The plant homeodomain finger 6 (PHF6) is a member of the plant homeodomain (PHD)-like finger family genes. PHF6 is frequently mutated in T-cell acute lymphoblastic leukemia (T-ALL, ~15%) and various myeloid malignancies including acute myeloid leukemia (AML, ~3%), myelodysplastic syndrome (MDS, ~3%) and chronic myelomonocytic leukemia (CMML, ~5%). Interestingly, the PHF6 genetic lesions in hematological malignancies are largely frameshift and nonsense mutations distributed throughout the gene, indicating that these PHF6 mutations likely result in the loss of WT PHF6 and the expression of a truncated PHF6. Furthermore, clinical studies showed that PHF6 mutations confer worse overall survival in patients with MDS and AML. Despite the clinical significance of PHF6 mutations in hematologic neoplasms, the role of PHF6 in normal hematopoiesis and the impact of its mutations on the hematopoietic stem/progenitor cell (HSPC) functions remain unknown. In addition, it is not known whether the truncated-PHF6 leads to a bona fide loss-of- function or exerts a gain-of-function in hematopoiesis. Given the fact that PHF6 is located on the X chromosome and its mutations are male dominant, we hypothesize that the PHF6 mutations confer a gain-of- function in vivo. We therefore generated a conditional Phf6 knock-out (Phf6flox) mouse model to determine the role of PHF6 in normal hematopoiesis and whether loss of Phf6 affect HSPC cell fate and functions. In addition, we also established two transgenic mice expressing two different patient-derived truncated PHF6 (Phf6R274X and Phf6R342XTg) solely in hematopoiesis to determine the impact of truncated PHF6 on HSPC activities. Our preliminary data showed that Phf6-loss in mice increase hematopoietic stem cell self-renewal, indicating that PHF6 plays an important role in HSC regulation. We also found that PHF6 truncation expression confer a gain-of-function to promote HSC self-renewal. With these models in hand, we will determine the hematological phenotypes of mice with combined Phf6-inactivation and expression of truncated PHF6 in hematopoiesis, and define the cellular and molecular mechanisms by which PHF6 and its truncated mutations impact on HSPC functions. Mechanistically, we will identify key PHF6 and truncated PHF6 binding partners and determine the importance of these interactions to their genomic localization and common target gene expression in HSPCs. These studies will greatly improve our understanding for the role of PHF6 in normal hematopoiesis as well as the impact of PHF6 mutations on HSPC functions. Moreover, these PHF6 mutant models offer a biological platform in which drugs can be tested and developed. These studies are timely and fundamentally important for advancing our knowledge on PHF6 in normal hematopoiesis and HSPC biology.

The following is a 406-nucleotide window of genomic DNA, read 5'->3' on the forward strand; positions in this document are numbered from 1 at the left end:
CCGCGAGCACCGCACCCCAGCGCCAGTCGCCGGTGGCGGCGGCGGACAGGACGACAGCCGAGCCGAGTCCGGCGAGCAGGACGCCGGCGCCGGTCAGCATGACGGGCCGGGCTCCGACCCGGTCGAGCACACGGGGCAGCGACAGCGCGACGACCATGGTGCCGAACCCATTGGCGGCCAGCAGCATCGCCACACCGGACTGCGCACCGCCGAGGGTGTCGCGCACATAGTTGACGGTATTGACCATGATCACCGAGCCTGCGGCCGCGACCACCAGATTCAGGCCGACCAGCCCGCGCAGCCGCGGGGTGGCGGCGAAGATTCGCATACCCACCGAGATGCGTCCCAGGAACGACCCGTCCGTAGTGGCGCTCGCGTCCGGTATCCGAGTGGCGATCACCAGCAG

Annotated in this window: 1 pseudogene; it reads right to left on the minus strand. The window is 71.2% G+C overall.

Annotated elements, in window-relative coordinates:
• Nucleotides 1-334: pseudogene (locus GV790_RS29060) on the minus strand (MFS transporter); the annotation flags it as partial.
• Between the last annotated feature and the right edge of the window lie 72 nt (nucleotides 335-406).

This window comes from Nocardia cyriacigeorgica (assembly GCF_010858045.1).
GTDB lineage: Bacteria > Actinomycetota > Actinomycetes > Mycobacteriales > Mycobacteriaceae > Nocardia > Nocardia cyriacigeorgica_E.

|Effective start/end date||7/15/19 → 6/30/22|
- National Institutes of Health: $307,000.00